'Record bust' of hashish in southern Sweden

TT/The Local/cg
TT/The Local/cg - [email protected]
'Record bust' of hashish in southern Sweden

A 43-year-old man has been sentenced to 14 years in prison for organising the smuggling of close to half a ton of hashish, and over nine kilogrammes of amphetamine.


"This is big, really big for Swedish standards. Calling it a 'record bust' wouldn't be wrong," said Lars Hansson, narcotics expert at the Swedish Customs Service (Tullverket), to news agency TT.

The largest amount of hashish seized in Sweden to date was made at Öresund Bridge, between Sweden and Denmark, in September 2009, when a truck bearing 500 kilogrammes of the drug was stopped.

The two separate confiscations the 43 year-old has now been convicted of, 87.5 kilos and 392.5 kilos, are in the same ballpark.

Lars Hansson explains that the uncommonly large amount of hashish, as well as the fact that the 43 year-old is considered to be the brain behind the smuggling ring, is most likely what resulted in the law's strictest punishment.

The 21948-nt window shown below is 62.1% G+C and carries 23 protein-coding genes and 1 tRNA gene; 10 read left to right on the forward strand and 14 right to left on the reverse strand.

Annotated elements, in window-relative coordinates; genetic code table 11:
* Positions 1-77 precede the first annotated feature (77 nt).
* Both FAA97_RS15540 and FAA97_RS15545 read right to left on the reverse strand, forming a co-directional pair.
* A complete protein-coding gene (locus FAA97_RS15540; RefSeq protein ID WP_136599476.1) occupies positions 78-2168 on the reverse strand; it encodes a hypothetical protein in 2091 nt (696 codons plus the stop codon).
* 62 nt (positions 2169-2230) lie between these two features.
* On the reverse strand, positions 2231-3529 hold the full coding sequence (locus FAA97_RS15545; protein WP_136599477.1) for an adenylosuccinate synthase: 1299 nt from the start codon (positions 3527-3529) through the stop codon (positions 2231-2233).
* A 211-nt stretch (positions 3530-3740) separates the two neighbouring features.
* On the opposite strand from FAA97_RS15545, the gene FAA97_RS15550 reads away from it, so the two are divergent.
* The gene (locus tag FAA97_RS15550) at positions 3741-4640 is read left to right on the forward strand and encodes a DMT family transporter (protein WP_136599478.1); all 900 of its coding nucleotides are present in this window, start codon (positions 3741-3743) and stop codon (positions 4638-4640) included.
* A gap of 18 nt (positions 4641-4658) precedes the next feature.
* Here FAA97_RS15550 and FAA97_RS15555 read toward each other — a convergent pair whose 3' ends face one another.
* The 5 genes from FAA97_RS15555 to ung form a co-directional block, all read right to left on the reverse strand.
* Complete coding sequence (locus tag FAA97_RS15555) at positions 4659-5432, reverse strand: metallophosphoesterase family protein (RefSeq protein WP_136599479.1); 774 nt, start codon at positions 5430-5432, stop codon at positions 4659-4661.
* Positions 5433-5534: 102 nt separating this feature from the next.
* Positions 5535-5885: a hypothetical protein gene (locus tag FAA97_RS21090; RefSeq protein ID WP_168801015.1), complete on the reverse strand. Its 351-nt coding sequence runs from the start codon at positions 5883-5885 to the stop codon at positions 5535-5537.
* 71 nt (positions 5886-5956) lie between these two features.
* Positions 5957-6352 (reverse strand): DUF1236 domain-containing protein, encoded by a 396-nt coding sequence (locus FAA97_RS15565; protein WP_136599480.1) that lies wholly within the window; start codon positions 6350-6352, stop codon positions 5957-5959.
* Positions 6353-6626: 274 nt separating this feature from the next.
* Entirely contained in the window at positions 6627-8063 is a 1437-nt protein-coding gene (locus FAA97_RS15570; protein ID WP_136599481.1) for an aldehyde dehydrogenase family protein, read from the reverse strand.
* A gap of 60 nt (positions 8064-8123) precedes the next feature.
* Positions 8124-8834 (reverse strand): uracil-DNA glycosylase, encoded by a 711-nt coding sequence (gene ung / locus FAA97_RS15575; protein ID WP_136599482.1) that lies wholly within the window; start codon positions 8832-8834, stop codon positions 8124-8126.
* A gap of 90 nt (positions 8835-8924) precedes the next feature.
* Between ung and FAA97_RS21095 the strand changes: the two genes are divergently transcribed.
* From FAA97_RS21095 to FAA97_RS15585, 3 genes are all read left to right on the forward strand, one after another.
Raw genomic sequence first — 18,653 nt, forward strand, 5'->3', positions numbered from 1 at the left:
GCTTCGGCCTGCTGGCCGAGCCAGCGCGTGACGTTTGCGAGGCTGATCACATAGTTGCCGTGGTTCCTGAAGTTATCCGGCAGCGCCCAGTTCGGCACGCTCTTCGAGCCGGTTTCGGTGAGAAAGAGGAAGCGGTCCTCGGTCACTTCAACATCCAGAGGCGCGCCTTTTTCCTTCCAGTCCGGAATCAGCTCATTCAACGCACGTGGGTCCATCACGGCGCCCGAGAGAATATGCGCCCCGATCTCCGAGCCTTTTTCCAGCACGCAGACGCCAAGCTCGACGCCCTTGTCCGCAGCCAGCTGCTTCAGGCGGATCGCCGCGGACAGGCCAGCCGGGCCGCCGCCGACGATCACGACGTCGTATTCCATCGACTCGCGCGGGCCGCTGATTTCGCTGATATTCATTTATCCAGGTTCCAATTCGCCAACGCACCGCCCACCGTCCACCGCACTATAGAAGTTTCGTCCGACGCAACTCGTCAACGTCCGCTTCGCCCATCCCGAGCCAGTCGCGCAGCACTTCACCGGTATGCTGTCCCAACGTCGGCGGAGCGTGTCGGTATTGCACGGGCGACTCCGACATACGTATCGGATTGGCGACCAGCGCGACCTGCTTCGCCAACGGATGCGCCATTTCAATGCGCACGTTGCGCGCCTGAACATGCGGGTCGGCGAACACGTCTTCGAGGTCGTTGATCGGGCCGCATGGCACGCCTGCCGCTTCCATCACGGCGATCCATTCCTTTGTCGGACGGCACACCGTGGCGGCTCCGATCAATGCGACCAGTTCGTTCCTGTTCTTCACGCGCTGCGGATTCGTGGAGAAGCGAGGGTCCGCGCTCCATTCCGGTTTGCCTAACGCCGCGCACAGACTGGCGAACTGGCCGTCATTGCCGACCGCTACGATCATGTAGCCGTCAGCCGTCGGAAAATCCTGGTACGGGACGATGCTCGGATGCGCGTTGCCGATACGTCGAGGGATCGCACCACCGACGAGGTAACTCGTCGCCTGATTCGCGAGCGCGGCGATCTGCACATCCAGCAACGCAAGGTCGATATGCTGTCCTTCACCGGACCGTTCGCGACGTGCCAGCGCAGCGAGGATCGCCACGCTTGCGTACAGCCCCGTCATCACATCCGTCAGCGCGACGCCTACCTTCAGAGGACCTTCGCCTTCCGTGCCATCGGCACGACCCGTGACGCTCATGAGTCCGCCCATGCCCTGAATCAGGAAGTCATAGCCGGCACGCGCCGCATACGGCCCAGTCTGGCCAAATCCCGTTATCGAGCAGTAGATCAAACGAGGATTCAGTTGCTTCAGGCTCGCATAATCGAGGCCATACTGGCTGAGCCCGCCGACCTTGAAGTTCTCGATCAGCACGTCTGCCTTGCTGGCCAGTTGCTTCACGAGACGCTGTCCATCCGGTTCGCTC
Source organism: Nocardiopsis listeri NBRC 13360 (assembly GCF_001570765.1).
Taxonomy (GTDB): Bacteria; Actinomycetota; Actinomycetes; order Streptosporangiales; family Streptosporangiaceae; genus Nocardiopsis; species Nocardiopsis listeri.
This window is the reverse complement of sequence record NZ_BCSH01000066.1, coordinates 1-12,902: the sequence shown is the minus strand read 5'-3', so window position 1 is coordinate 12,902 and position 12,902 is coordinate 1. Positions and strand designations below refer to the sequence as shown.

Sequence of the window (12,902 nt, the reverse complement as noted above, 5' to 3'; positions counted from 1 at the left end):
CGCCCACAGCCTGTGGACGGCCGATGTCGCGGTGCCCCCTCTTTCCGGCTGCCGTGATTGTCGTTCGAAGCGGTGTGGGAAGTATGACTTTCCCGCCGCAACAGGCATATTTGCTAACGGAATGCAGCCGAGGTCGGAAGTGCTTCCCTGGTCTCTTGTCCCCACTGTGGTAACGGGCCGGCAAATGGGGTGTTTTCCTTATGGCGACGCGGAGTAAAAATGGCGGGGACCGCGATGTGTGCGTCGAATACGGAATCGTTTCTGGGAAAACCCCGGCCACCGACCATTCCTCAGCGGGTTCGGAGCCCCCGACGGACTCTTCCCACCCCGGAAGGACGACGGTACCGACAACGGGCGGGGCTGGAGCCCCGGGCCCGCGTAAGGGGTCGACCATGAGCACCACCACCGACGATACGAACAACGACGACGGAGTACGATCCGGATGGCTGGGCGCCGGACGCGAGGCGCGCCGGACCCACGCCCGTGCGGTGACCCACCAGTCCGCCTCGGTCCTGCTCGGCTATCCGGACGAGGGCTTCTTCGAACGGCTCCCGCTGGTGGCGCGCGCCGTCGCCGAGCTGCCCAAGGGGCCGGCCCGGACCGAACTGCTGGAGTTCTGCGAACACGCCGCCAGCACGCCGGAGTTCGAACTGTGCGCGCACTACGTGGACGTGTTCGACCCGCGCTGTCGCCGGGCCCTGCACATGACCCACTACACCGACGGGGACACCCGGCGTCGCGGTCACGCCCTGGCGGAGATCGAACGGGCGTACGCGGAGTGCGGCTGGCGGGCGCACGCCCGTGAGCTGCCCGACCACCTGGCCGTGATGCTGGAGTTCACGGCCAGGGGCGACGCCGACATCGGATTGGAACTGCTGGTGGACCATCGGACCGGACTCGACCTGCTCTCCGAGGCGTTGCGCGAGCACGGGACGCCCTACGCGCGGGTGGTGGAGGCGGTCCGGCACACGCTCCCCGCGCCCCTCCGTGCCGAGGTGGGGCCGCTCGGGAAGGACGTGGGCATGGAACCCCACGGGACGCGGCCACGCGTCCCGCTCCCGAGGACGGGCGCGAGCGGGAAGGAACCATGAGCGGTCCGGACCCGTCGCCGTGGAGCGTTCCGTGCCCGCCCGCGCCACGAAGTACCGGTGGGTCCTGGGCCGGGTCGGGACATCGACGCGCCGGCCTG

"If it's established that organised crime is behind the smuggling, consequences are usually more severe."

The man is convicted of aggravated drug offenses, and aggravated drug smuggling, and will also be deported from Sweden for life.

The value of the drugs is estimated to more than 30 million kronor ($4.7 million) on the street. Two couriers have previously been sentenced to ten and eight years in prison, respectively, for the smuggling.

Malmö district court, in southern Sweden, wrote on Thursday that the 43 year-old has taken part in "two runs of vast quantities of drugs". According to the court, he's been the facilitator at the heart of the operation, coordinating contacts with couriers, and given them instructions during transport.

The penal value of each of the smuggling crimes is ten years in prison. The severity of the crimes as well as the man's apparent leading role made the court sentence him to the longest possible prison time, 14 years.

Since he lacks ties to Sweden, and cannot be considered to suffer in his home country if deported, the decision to deport him does not shorten his time in prison.

After having served his sentence he will be forbidden from ever returning to Sweden.

2011 has been a busy year for Swedish customs officials. Nearly twice the amount of drugs has been confiscated during the first six months of the year, compared with the same periods in 2010 and 2009.

1,781 confiscations, mainly of cannabis and narcotics-classed medicines, have been made between January and June, according to news agency TT.


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